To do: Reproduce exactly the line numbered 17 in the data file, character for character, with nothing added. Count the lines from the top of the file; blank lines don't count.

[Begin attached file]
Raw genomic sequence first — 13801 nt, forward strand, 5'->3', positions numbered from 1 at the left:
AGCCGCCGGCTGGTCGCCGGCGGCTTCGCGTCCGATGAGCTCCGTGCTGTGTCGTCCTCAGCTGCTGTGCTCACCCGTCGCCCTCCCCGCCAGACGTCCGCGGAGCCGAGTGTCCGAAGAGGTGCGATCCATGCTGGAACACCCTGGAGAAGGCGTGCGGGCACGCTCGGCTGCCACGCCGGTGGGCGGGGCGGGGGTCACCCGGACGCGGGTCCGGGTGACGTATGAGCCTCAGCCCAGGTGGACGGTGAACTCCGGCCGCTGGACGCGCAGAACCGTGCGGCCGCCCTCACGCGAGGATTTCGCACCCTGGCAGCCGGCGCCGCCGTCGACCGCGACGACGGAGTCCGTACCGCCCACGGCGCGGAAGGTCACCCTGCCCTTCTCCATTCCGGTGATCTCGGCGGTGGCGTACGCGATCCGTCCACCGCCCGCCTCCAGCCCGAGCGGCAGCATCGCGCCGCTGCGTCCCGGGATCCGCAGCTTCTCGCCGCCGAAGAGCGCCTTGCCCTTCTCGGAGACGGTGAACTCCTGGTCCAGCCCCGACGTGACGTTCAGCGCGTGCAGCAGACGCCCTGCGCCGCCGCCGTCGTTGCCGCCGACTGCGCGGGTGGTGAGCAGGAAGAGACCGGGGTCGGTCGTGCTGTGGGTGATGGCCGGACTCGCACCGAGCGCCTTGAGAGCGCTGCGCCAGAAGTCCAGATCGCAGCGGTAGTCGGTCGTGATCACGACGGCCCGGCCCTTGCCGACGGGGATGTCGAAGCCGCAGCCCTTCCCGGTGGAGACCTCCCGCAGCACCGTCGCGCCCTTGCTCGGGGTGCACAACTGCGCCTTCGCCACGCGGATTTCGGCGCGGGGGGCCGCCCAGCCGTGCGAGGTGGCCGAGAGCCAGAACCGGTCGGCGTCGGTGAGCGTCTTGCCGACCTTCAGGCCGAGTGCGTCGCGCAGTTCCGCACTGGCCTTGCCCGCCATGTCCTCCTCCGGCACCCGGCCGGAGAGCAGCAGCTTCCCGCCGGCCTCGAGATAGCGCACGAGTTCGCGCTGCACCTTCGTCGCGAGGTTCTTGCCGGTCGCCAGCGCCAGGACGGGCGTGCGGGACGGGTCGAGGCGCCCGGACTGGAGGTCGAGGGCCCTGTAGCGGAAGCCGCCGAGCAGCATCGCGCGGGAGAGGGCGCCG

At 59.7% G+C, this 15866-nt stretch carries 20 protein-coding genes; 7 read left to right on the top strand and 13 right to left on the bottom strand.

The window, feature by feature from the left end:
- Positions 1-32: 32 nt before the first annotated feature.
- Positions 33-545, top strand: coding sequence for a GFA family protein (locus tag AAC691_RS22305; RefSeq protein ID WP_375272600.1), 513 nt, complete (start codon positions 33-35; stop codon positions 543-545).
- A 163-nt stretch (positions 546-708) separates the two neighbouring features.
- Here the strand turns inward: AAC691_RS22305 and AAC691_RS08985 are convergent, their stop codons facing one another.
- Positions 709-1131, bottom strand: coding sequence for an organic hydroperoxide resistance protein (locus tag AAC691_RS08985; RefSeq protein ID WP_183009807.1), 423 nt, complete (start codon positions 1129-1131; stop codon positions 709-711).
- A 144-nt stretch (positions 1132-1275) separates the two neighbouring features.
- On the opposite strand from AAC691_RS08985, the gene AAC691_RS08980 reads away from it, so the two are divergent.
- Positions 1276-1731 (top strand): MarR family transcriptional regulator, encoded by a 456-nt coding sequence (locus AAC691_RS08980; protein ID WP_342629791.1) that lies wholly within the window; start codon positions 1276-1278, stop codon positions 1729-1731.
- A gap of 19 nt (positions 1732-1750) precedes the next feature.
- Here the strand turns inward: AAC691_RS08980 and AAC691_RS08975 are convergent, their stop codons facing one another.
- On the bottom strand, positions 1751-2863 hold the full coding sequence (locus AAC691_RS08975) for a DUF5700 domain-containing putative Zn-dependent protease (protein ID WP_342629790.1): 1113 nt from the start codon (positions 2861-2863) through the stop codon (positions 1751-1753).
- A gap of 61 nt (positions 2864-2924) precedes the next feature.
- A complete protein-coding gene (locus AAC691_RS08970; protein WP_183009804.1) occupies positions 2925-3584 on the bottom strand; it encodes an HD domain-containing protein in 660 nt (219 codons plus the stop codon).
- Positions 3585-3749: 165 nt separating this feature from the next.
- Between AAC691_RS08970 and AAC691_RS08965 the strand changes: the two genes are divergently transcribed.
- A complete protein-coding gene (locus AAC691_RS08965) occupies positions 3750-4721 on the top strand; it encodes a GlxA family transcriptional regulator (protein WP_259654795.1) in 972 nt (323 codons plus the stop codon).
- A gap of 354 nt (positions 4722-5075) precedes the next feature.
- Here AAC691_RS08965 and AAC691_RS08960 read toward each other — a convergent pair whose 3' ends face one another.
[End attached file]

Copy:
- A complete protein-coding gene (locus AAC691_RS08970; protein WP_183009804.1) occupies positions 2925-3584 on the bottom strand; it encodes an HD domain-containing protein in 660 nt (219 codons plus the stop codon).